In this post I’d like to focus on precomputed result sets in SAP Sybase ASE, which are also called materialized views (MVs). Basically, an MV is a calculated result set of a query based on one or more tables. Unlike regular views, the result of the materialized view is stored in a database much like a regular table. MVs can be used to (semi)automatic pre-calculation of result sets of relatively costly queries, thus allowing applications to perform much simpler and faster queries from MVs than going to regular tables again and again. Usually, MVs are used for pre-joining and pre-aggregation of the data for data warehouse applications, but it can be useful in OLTP as well, as will be shown later.
The concept of MV is anything but new in the database world; Oracle has implemented it first in version 8.1.5, back in 2000. In ASE, precomputed result sets first appeared in ASE 15.7 ESD#2. For some obscure reason, SAP/Sybase doesn’t advertise this very useful and long awaited feature too much. To my surprise, this feature was not mentioned at all in the last SAP Teched 2013 conference in Las Vegas, at least not in presentations known to me. You are welcome to read the documentation here . I’d like very much to see MVs also in SAP Sybase IQ, but it is a completely different story.
MVs can be queried by applications just like regular tables, therefore we may want to create appropriate indexes on MVs and also update statistics on relevant columns. While it is certainly possible for applications to query MVs directly, the most powerful use of MVs is via automatic query rewriting. “Query rewrite” means that the optimizer is able to automatically substitute parts of queries from base tables with queries from suitable MVs, when applicable. It is a great way to dramatically improve performance of existing applications without touching the application code. When the optimizer “feels like” rewriting of a query (or some parts of the query) using relevant MVs, which possibly contains pre-joined or pre-aggregated data, it will just do that. The result set of the query, of course, remains the same with and without MVs and it is optimizer’s responsibility to care about it.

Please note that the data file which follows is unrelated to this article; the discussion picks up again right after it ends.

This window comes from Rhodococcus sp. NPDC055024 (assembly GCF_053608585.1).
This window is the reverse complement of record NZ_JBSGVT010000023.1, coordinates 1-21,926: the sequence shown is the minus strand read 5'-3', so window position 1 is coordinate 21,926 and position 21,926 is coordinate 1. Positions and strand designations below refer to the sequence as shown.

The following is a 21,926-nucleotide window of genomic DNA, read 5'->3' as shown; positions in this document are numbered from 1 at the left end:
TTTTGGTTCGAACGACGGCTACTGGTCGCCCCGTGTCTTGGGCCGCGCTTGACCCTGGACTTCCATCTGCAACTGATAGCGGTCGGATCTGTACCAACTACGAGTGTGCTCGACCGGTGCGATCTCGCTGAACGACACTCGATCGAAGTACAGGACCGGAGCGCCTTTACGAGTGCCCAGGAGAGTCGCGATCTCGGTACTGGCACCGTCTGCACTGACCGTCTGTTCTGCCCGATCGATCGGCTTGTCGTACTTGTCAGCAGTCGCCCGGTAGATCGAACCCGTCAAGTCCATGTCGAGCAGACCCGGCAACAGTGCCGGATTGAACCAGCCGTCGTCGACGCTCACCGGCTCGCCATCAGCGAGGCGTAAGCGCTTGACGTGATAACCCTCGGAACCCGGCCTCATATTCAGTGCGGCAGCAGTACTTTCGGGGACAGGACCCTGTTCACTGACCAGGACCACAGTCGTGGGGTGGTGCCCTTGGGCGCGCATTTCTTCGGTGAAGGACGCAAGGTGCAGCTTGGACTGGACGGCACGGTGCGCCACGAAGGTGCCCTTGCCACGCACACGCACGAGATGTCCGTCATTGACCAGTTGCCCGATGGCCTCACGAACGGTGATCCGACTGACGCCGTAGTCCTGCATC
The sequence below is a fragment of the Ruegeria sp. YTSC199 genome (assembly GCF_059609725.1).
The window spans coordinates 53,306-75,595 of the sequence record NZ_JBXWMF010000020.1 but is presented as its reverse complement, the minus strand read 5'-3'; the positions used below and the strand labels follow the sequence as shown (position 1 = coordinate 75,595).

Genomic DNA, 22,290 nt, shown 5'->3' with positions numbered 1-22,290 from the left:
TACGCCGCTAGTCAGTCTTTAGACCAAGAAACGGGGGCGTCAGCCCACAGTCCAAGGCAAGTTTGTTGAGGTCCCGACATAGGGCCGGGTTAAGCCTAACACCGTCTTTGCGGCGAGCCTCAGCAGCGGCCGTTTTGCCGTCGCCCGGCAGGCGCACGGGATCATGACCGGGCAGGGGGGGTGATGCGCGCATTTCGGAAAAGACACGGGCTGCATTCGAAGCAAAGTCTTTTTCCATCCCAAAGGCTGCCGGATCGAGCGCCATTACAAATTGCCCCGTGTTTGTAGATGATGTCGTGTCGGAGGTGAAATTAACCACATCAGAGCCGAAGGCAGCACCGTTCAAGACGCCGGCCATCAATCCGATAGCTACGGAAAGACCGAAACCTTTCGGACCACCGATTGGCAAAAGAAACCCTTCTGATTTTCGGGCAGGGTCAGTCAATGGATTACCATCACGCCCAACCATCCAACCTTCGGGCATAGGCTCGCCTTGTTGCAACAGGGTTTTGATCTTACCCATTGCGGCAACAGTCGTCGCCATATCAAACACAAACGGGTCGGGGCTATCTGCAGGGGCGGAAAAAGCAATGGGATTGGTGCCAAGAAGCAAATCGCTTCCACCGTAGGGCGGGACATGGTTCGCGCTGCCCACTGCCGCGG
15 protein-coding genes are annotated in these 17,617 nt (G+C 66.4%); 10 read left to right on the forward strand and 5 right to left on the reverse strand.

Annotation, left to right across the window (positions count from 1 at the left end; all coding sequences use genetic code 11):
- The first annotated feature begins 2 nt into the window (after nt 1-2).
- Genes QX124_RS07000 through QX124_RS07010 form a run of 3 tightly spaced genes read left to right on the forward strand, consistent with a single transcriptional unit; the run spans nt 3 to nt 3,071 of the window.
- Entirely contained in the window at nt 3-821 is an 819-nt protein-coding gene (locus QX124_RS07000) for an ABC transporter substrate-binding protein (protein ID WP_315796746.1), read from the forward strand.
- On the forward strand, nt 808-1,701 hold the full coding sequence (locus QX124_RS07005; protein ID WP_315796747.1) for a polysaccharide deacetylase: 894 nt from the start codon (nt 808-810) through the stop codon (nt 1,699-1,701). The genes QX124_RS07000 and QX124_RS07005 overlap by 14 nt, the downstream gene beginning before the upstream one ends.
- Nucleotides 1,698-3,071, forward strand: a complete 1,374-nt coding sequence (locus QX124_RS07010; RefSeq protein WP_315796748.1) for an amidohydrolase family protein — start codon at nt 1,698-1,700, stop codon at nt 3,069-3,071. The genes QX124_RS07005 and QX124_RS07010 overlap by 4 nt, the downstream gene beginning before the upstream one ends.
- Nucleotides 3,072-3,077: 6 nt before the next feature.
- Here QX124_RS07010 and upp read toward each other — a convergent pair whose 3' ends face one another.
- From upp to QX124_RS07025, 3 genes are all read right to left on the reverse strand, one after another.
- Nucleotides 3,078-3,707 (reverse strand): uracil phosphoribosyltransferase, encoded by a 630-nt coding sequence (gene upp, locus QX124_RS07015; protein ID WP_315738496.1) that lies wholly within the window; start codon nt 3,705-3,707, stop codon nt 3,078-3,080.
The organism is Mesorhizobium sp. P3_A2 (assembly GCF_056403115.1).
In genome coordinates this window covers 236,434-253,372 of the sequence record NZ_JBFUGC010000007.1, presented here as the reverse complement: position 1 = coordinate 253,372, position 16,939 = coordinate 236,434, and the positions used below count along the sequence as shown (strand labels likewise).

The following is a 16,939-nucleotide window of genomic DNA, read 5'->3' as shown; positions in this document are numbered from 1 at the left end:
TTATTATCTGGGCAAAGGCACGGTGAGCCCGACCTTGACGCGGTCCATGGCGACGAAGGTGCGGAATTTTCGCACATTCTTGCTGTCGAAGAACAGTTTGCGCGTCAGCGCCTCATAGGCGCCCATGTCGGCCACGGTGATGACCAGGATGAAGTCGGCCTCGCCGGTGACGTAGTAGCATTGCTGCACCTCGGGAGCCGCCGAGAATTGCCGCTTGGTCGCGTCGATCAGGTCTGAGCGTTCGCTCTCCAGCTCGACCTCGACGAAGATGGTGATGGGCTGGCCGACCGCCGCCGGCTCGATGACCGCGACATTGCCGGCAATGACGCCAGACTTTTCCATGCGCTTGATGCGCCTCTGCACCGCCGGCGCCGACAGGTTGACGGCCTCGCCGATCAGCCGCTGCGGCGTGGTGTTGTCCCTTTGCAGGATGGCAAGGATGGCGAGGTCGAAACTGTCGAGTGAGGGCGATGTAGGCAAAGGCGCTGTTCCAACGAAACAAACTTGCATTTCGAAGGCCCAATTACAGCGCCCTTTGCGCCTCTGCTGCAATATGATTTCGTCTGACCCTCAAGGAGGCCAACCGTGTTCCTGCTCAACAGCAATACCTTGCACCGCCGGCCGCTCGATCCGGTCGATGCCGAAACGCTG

A change in the data of a table that the MV is based on may cause the data of the MV to become stale (not up-to-date). The MV can be refreshed automatically, as a part of the transaction that updates the base table, or manually. If an MV is refreshed automatically, the data in the MV doesn’t in fact become stale, it always stays in-tact with the base table data, or in other words, fresh. In the case of the manual refresh of an MV, using an explicit REFRESH command, the data in the MV becomes stale immediately after the refresh. It is up to the application to decide using “set materialized_view_optimization” command if stale MVs are acceptable for query rewriting. Sometimes, the data returned by a query doesn’t have to be 100% up-to-date and lagging by a number of minutes/hours, for example, may be bearable.
Now, the background is over and we are ready to move to the actual use case. One of my customers has an application that presents a list of events of some kind, with pagination. In addition, the total number of events of different kinds must be displayed on the screen. New events flow to the system all the time and there is a requirement to present the exact number of events each time. The query executed by the customer’s application to get the count of relevant events looks like this:
select isnull(count(*), 0) from events_big l where ISNULL(l.event_type1, '?') NOT IN ('A','G','P','L') and l.event_is_display = 'Y'
This query is certainly not ideal, but it is next to impossible to change it in a foreseeable future. It performs full table scan of quite a fat table (many tens of columns), because some query arguments are not very SARGable and also because about 80-90% of events answer the conditions of the query. The query performance is OK with tens of thousands of rows in the table. However, becomes considerably slow when the number of rows in the table reaches millions (1.5 million in my test case). Even when the whole table is in cache, the query returns in 1-2 seconds, which is a lot for a frequently executed OLTP query. Reads from the table clearly outnumber writes, so I decided to try to rewrite this query using a materialized view without changing the application. I was quite optimistic about this, but unfortunately I have hit a number of unexpected limitations of MVs in ASE: